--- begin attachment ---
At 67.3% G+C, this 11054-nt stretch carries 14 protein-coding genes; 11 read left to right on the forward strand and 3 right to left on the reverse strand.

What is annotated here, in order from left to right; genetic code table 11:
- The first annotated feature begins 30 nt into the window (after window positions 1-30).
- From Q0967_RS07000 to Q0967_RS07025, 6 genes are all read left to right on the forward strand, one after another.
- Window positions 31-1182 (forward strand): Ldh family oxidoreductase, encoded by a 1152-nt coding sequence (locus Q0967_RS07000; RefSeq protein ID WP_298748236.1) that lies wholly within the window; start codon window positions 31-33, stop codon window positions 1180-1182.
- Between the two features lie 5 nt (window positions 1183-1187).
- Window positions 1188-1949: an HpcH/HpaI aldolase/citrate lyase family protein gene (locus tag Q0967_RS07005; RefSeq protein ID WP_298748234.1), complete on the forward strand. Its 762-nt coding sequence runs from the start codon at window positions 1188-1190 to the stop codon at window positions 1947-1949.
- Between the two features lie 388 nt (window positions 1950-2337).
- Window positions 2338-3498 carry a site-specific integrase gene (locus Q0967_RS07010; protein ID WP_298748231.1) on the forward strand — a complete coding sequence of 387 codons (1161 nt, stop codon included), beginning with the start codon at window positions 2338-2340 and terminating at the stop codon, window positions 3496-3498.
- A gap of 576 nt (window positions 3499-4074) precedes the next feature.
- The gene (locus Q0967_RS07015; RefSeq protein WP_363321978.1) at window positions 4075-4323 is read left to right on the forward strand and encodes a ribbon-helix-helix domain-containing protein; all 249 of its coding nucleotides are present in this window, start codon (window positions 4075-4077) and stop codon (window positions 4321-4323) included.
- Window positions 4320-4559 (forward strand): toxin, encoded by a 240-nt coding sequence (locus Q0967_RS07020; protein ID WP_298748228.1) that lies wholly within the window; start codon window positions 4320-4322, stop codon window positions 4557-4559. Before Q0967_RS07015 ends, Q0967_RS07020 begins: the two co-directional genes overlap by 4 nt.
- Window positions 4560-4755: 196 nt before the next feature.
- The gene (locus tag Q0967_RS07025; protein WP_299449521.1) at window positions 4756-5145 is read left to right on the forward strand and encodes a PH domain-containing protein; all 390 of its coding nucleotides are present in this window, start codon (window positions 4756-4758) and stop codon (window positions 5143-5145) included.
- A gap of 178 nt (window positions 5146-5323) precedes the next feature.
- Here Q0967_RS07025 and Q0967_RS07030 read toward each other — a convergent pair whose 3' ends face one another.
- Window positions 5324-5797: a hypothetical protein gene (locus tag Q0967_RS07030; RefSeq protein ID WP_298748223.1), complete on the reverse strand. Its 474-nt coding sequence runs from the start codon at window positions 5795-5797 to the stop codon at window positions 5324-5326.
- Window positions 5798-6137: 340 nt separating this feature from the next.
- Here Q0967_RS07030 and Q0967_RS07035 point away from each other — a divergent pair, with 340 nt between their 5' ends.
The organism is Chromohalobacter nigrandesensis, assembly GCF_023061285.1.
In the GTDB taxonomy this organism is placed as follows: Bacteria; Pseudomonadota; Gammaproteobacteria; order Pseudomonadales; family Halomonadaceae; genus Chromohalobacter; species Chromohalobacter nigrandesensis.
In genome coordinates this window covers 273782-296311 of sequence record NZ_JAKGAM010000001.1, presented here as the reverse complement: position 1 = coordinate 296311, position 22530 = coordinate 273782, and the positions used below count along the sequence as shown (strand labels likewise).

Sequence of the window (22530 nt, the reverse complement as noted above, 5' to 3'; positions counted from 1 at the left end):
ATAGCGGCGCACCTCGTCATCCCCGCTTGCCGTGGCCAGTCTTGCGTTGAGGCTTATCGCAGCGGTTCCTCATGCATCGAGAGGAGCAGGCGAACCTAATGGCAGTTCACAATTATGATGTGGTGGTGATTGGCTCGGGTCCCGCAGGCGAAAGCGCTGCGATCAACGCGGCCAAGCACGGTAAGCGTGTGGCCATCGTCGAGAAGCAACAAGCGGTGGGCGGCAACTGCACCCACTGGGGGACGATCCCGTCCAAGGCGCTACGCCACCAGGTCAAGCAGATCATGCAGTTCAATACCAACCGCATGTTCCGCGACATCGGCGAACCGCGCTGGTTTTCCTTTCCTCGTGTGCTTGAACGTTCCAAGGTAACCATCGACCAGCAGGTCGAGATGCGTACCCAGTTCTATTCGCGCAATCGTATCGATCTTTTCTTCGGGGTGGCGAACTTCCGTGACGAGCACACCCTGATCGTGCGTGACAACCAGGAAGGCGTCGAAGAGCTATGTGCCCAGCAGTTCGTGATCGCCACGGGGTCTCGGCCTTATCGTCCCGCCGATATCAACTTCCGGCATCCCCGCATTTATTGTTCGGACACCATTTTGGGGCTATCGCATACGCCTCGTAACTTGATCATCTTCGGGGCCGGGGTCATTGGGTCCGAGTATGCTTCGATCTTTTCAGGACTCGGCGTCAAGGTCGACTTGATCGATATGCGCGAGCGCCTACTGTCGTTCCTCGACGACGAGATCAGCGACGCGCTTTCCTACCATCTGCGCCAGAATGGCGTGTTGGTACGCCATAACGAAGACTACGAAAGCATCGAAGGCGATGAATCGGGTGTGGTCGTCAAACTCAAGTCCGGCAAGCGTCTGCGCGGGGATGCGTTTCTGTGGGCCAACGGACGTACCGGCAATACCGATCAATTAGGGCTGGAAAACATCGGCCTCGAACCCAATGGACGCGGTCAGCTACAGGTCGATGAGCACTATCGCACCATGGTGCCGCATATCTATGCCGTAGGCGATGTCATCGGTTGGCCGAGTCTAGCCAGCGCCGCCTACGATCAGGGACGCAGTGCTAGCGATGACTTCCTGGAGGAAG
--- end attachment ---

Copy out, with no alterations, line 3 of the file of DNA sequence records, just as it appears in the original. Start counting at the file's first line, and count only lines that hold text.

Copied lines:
- The first annotated feature begins 30 nt into the window (after window positions 1-30).